We sat together at a coffee shop in Pasadena. Me, a bit nervous. He, warm and kind.
He had committed to fund the spiritual formation work I will be doing at Fuller Theological Seminary for the next three years. I wanted to buy him a cup of coffee as a tiny gesture of thanks.
And then he said something that has become as important to me as his financial support. In fact, it was really the moment when I knew for sure that God was in this huge vision to transform theological education.
“Tod, I believe that our Plan A is never God’s Plan A and we only get to God’s Plan A when our Plans A, B, and C fail. So, you need to fail as soon as you can, so we can learn as quickly as possible.”
It wasn’t the first time he had said this line, but this was when it sunk in.
Here I was having coffee with a man who was making a significant contribution to an ambitious new ministry venture and he was telling me, “I’m funding this. Fail fast.”
My new mentor is an extremely capable, successful man. His business spans the globe and his philanthropy is as widely reaching. He loves Jesus and he wants to see the church flourish for the sake of the Kingdom of God. His passion is discipleship. He feels called to personally invest his life and resources in the spiritual formation of Christian leaders who can then disciple and spiritually form others.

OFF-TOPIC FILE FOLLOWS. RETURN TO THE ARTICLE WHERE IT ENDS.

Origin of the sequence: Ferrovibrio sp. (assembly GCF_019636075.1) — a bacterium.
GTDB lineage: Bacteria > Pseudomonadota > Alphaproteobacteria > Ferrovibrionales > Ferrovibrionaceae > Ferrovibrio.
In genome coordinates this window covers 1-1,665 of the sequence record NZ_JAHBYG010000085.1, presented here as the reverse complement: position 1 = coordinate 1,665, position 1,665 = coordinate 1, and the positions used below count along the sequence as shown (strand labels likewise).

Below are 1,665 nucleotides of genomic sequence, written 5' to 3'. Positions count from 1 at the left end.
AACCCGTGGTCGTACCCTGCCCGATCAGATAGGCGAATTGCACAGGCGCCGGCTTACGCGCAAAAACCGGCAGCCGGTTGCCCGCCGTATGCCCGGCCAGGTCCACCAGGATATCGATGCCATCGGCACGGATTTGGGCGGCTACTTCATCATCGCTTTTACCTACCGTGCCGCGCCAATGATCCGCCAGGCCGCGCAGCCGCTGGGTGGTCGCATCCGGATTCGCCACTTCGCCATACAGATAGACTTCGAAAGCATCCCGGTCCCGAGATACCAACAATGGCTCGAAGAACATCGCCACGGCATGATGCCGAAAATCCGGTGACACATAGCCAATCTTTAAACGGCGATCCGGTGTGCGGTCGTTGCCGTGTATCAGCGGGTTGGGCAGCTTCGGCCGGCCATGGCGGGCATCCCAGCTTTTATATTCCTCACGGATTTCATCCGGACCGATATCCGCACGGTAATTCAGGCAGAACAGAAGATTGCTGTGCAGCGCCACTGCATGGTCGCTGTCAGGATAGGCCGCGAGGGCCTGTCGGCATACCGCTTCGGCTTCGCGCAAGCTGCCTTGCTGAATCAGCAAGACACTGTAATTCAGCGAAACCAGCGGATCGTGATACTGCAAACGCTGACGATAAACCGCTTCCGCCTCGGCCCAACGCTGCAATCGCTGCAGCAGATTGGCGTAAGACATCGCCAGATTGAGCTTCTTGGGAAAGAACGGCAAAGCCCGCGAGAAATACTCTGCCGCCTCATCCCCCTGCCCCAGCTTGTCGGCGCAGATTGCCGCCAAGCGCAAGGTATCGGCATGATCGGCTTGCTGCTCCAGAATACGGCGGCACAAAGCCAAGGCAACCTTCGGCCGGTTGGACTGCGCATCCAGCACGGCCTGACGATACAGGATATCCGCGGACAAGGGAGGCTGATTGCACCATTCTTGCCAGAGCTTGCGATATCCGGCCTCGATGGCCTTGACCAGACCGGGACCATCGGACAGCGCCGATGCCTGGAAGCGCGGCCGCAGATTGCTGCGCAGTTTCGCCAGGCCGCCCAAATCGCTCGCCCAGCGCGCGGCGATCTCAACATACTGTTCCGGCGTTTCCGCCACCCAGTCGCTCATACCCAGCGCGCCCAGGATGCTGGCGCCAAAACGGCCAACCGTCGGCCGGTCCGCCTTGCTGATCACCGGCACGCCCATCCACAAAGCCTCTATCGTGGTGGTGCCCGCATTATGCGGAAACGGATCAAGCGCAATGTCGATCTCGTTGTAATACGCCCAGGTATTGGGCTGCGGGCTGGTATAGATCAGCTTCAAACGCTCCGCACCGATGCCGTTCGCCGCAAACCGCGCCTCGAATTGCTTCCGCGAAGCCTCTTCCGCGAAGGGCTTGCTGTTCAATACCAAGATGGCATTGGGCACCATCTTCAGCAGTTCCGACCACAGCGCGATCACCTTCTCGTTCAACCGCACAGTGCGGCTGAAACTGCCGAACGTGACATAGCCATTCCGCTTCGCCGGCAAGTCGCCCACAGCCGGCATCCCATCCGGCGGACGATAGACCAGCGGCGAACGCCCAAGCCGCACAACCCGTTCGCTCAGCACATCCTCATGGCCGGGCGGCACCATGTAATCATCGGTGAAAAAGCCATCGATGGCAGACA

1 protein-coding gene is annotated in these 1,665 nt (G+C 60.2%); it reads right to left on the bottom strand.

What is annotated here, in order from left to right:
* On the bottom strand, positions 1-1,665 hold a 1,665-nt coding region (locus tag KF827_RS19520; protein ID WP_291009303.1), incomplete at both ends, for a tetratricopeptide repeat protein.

The minutes flew by as we talked and strategized. I found myself taking mental notes, learning about how to lead a new venture from a man who spent a lifetime leading new ventures. When our President and Provost dropped in to greet him, he was polite and kind—but he really wanted to get back to the subject of discipleship. When a call came in from a very important public figure, he sent the call to voice mail. He was more interested in talking about the nuts-and-bolts of how a seminary really creates a culture of leadership spiritual formation than he was anything else.
That’s when I realized.
He doesn’t just want to financially support Fuller Seminary's Vocation and Formation division, he wants to personally be part of what God is doing in the world. He is fulfilling his calling as much as I am mine. (A pretty important realization for the Vice President of Vocation and Formation!)
He wants in—really in—on the experiments, in on the learning, in even on the failure of our best laid plans that will be necessary to find “God’s Plan A” for discipleship and spiritual formation of the Christian leaders of the future.
My new mentor not only gave us the funds for this experiment in leadership and discipleship, he gave us personal partnership in failing; he signed on to be a partner in the learning that will lead us beyond our best intentions to what God really wants us to discover.
That’s when I knew--really knew—that God is in this venture and that even our failures will be a success.